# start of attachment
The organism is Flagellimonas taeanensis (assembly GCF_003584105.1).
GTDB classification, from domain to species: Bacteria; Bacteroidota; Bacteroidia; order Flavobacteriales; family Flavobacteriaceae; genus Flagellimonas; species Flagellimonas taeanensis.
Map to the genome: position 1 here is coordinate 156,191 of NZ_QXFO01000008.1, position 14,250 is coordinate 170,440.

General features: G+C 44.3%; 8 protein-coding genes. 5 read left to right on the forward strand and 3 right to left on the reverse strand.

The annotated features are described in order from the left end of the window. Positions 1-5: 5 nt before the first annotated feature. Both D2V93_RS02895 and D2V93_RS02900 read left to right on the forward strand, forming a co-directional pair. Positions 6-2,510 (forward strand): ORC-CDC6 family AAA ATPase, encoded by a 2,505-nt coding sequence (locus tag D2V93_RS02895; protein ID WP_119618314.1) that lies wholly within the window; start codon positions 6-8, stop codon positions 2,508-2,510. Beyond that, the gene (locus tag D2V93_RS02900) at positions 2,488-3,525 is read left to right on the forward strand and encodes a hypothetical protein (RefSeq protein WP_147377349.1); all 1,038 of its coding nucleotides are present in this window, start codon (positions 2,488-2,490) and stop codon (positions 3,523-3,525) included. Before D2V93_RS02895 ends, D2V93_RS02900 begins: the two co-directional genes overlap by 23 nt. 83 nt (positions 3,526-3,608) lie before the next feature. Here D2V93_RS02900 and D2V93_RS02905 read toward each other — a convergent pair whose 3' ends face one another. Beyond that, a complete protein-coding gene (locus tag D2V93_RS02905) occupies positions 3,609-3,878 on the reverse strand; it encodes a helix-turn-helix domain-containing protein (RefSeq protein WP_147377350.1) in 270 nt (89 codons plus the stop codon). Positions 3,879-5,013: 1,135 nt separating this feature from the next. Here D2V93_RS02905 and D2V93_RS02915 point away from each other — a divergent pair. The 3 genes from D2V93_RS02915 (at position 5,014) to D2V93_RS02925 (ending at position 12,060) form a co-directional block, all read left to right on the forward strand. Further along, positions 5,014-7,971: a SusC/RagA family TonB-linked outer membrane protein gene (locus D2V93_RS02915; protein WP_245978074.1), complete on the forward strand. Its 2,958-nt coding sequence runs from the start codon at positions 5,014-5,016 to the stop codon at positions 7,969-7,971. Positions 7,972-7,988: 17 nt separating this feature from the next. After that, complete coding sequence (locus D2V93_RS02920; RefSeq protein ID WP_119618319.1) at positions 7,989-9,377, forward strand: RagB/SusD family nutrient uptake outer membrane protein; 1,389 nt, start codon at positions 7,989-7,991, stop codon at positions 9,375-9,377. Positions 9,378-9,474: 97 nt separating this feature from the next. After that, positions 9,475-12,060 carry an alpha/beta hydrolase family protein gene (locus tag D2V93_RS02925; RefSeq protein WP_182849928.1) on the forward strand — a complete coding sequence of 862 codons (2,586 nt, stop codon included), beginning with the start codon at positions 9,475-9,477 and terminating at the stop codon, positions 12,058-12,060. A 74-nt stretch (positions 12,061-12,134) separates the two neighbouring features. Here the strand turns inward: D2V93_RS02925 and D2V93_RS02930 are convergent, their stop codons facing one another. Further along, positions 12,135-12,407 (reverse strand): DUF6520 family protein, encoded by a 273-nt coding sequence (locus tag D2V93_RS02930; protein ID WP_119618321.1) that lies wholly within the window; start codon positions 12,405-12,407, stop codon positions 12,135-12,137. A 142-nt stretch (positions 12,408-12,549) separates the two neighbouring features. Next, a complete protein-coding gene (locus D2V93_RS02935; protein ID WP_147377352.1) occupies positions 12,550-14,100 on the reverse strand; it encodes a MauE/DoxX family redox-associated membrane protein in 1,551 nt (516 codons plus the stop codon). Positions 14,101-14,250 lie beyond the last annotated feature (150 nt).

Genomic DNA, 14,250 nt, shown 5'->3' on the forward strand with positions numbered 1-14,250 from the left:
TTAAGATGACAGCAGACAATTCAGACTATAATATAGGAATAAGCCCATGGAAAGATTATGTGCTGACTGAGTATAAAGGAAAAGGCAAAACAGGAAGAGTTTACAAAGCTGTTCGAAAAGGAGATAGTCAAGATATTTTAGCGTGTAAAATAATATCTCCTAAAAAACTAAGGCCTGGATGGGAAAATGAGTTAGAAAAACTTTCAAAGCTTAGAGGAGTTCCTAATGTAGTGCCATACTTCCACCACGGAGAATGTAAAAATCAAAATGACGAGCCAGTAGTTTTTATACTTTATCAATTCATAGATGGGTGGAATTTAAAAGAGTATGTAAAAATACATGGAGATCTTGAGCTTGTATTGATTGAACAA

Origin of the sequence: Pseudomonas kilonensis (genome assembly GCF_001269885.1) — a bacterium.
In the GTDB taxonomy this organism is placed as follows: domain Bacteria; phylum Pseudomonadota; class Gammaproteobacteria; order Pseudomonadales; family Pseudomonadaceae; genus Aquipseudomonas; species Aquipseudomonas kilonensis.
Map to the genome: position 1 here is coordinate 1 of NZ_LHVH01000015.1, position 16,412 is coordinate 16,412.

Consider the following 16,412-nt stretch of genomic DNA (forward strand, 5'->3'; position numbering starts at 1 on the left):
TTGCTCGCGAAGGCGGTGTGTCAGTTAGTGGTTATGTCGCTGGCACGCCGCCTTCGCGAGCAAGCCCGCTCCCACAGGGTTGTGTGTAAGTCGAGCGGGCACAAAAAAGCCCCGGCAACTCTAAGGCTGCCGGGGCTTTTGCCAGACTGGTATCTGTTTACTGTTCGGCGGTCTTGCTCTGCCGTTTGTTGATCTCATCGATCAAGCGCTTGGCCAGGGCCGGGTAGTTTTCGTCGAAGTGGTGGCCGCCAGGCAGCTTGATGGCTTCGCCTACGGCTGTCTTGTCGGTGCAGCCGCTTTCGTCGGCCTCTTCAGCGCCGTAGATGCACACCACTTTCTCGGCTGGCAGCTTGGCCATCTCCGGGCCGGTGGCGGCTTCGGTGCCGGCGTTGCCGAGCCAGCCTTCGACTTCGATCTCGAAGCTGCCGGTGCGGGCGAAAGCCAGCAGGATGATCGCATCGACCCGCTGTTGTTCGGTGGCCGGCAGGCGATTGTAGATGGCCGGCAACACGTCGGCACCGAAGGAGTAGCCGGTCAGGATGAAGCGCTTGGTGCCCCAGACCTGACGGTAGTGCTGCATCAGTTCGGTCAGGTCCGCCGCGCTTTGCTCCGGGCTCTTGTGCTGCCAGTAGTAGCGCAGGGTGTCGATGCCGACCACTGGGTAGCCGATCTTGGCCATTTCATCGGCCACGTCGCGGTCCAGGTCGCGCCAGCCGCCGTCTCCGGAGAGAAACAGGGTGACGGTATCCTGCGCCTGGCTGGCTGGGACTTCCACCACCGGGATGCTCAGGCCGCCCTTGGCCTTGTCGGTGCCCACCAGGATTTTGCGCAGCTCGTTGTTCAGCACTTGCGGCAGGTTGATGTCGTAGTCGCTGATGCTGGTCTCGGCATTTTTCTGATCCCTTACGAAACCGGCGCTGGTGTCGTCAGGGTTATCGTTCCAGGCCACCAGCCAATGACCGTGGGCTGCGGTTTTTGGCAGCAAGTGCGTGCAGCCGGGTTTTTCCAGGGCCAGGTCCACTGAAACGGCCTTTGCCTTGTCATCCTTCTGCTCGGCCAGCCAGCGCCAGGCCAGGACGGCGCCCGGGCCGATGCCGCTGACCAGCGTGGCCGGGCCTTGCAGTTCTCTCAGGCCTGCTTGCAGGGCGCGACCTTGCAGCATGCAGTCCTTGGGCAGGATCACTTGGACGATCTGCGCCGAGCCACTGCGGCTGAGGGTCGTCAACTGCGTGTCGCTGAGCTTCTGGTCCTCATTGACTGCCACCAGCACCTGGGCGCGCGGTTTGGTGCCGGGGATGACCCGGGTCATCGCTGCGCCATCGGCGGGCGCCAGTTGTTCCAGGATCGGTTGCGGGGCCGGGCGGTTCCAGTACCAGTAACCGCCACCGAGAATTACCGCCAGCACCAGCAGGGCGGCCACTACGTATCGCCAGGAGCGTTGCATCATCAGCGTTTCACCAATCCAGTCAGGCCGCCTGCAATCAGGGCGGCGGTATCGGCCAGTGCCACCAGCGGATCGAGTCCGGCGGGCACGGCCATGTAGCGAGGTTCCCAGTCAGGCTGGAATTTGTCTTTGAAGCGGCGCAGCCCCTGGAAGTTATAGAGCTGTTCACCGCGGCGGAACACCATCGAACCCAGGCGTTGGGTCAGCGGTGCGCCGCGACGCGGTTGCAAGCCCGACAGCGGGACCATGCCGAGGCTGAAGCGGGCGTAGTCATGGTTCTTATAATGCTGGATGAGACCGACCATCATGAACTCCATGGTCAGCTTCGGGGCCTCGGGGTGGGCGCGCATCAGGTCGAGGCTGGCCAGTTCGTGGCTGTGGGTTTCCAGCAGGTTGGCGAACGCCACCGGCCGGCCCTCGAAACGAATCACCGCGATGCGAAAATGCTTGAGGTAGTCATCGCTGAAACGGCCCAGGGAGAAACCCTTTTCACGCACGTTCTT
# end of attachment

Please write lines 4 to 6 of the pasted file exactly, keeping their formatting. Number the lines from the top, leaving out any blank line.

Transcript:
General features: G+C 44.3%; 8 protein-coding genes. 5 read left to right on the forward strand and 3 right to left on the reverse strand.

The annotated features are described in order from the left end of the window. Positions 1-5: 5 nt before the first annotated feature. Both D2V93_RS02895 and D2V93_RS02900 read left to right on the forward strand, forming a co-directional pair. Positions 6-2,510 (forward strand): ORC-CDC6 family AAA ATPase, encoded by a 2,505-nt coding sequence (locus tag D2V93_RS02895; protein ID WP_119618314.1) that lies wholly within the window; start codon positions 6-8, stop codon positions 2,508-2,510. Beyond that, the gene (locus tag D2V93_RS02900) at positions 2,488-3,525 is read left to right on the forward strand and encodes a hypothetical protein (RefSeq protein WP_147377349.1); all 1,038 of its coding nucleotides are present in this window, start codon (positions 2,488-2,490) and stop codon (positions 3,523-3,525) included. Before D2V93_RS02895 ends, D2V93_RS02900 begins: the two co-directional genes overlap by 23 nt. 83 nt (positions 3,526-3,608) lie before the next feature. Here D2V93_RS02900 and D2V93_RS02905 read toward each other — a convergent pair whose 3' ends face one another. Beyond that, a complete protein-coding gene (locus tag D2V93_RS02905) occupies positions 3,609-3,878 on the reverse strand; it encodes a helix-turn-helix domain-containing protein (RefSeq protein WP_147377350.1) in 270 nt (89 codons plus the stop codon). Positions 3,879-5,013: 1,135 nt separating this feature from the next. Here D2V93_RS02905 and D2V93_RS02915 point away from each other — a divergent pair. The 3 genes from D2V93_RS02915 (at position 5,014) to D2V93_RS02925 (ending at position 12,060) form a co-directional block, all read left to right on the forward strand. Further along, positions 5,014-7,971: a SusC/RagA family TonB-linked outer membrane protein gene (locus D2V93_RS02915; protein WP_245978074.1), complete on the forward strand. Its 2,958-nt coding sequence runs from the start codon at positions 5,014-5,016 to the stop codon at positions 7,969-7,971. Positions 7,972-7,988: 17 nt separating this feature from the next. After that, complete coding sequence (locus D2V93_RS02920; RefSeq protein ID WP_119618319.1) at positions 7,989-9,377, forward strand: RagB/SusD family nutrient uptake outer membrane protein; 1,389 nt, start codon at positions 7,989-7,991, stop codon at positions 9,375-9,377. Positions 9,378-9,474: 97 nt separating this feature from the next. After that, positions 9,475-12,060 carry an alpha/beta hydrolase family protein gene (locus tag D2V93_RS02925; RefSeq protein WP_182849928.1) on the forward strand — a complete coding sequence of 862 codons (2,586 nt, stop codon included), beginning with the start codon at positions 9,475-9,477 and terminating at the stop codon, positions 12,058-12,060. A 74-nt stretch (positions 12,061-12,134) separates the two neighbouring features. Here the strand turns inward: D2V93_RS02925 and D2V93_RS02930 are convergent, their stop codons facing one another. Further along, positions 12,135-12,407 (reverse strand): DUF6520 family protein, encoded by a 273-nt coding sequence (locus tag D2V93_RS02930; protein ID WP_119618321.1) that lies wholly within the window; start codon positions 12,405-12,407, stop codon positions 12,135-12,137. A 142-nt stretch (positions 12,408-12,549) separates the two neighbouring features. Next, a complete protein-coding gene (locus D2V93_RS02935; protein ID WP_147377352.1) occupies positions 12,550-14,100 on the reverse strand; it encodes a MauE/DoxX family redox-associated membrane protein in 1,551 nt (516 codons plus the stop codon). Positions 14,101-14,250 lie beyond the last annotated feature (150 nt).

Genomic DNA, 14,250 nt, shown 5'->3' on the forward strand with positions numbered 1-14,250 from the left: